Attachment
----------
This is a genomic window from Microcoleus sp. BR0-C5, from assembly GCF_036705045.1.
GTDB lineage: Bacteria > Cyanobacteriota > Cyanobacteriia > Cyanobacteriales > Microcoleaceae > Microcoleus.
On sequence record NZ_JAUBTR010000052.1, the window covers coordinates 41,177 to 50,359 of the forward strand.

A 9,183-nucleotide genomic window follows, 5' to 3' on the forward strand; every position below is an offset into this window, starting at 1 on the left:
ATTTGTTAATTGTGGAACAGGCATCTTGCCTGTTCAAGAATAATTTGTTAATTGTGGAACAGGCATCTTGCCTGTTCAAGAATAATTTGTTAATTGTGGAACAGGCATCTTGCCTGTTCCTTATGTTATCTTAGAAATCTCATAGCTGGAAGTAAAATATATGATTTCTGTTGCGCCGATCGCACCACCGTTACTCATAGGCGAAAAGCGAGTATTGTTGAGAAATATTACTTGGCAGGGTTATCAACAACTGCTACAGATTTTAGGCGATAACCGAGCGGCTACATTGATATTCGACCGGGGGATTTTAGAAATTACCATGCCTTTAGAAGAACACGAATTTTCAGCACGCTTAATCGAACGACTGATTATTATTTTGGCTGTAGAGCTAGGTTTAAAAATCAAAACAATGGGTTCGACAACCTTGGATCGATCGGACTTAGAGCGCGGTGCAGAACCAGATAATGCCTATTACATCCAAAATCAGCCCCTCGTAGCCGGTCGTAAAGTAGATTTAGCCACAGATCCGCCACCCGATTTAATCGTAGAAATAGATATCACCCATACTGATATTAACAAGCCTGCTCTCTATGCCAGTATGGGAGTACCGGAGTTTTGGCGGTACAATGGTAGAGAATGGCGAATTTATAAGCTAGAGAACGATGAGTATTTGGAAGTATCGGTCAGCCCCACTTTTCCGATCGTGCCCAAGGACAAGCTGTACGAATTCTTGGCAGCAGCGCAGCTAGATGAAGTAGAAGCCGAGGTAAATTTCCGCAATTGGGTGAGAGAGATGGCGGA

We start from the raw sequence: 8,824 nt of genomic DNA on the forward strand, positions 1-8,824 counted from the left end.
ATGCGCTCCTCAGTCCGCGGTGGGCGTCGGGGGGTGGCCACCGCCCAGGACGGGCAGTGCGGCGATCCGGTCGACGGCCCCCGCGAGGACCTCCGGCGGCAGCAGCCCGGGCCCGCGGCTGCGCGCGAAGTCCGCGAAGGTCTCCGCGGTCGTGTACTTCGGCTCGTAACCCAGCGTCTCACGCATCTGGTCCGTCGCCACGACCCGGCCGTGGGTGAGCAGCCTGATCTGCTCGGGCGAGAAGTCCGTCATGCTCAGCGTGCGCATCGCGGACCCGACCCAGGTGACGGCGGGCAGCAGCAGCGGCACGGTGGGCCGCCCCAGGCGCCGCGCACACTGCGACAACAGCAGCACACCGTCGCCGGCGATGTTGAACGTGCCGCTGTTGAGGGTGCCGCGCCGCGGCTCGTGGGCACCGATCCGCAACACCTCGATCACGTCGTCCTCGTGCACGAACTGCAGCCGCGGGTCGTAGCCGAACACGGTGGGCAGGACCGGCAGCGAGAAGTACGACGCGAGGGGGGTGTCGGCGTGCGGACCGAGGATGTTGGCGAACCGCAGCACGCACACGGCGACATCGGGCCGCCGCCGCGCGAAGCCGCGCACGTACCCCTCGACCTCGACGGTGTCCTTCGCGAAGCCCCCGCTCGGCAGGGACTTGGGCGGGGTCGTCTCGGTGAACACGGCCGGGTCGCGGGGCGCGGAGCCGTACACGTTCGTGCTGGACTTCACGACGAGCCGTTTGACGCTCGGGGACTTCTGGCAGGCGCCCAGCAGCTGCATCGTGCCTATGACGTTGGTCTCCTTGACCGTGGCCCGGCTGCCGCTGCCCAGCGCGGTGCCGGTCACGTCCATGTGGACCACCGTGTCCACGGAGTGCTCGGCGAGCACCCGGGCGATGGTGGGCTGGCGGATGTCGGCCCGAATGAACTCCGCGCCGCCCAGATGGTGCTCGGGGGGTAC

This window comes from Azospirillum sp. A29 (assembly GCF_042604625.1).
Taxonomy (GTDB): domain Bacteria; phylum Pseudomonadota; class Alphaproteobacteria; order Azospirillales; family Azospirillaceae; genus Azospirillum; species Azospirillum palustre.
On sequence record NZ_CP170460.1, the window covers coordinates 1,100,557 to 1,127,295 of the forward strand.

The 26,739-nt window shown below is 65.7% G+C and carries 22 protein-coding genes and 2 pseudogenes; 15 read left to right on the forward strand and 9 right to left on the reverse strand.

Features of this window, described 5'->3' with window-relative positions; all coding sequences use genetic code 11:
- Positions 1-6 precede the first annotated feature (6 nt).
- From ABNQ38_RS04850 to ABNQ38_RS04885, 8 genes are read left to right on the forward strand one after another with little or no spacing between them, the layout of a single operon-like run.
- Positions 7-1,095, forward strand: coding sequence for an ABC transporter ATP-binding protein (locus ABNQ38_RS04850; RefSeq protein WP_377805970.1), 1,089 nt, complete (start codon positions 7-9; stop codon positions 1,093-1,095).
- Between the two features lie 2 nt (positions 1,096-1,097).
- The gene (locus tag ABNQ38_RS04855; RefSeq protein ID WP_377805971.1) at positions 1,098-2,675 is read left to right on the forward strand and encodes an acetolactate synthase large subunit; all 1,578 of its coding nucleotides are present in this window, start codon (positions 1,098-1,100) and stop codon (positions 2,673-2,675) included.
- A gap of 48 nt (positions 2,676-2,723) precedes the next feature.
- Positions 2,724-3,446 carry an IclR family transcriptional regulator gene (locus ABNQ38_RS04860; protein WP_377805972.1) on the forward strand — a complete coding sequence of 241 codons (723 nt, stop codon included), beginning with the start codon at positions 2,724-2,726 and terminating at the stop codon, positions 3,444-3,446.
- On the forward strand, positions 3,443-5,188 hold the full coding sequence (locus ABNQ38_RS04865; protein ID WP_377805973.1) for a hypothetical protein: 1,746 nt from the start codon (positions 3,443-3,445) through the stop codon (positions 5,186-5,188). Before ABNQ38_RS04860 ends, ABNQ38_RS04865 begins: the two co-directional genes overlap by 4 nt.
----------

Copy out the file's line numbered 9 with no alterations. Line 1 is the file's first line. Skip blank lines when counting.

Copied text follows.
Taxonomy (GTDB): domain Bacteria; phylum Pseudomonadota; class Alphaproteobacteria; order Azospirillales; family Azospirillaceae; genus Azospirillum; species Azospirillum palustre.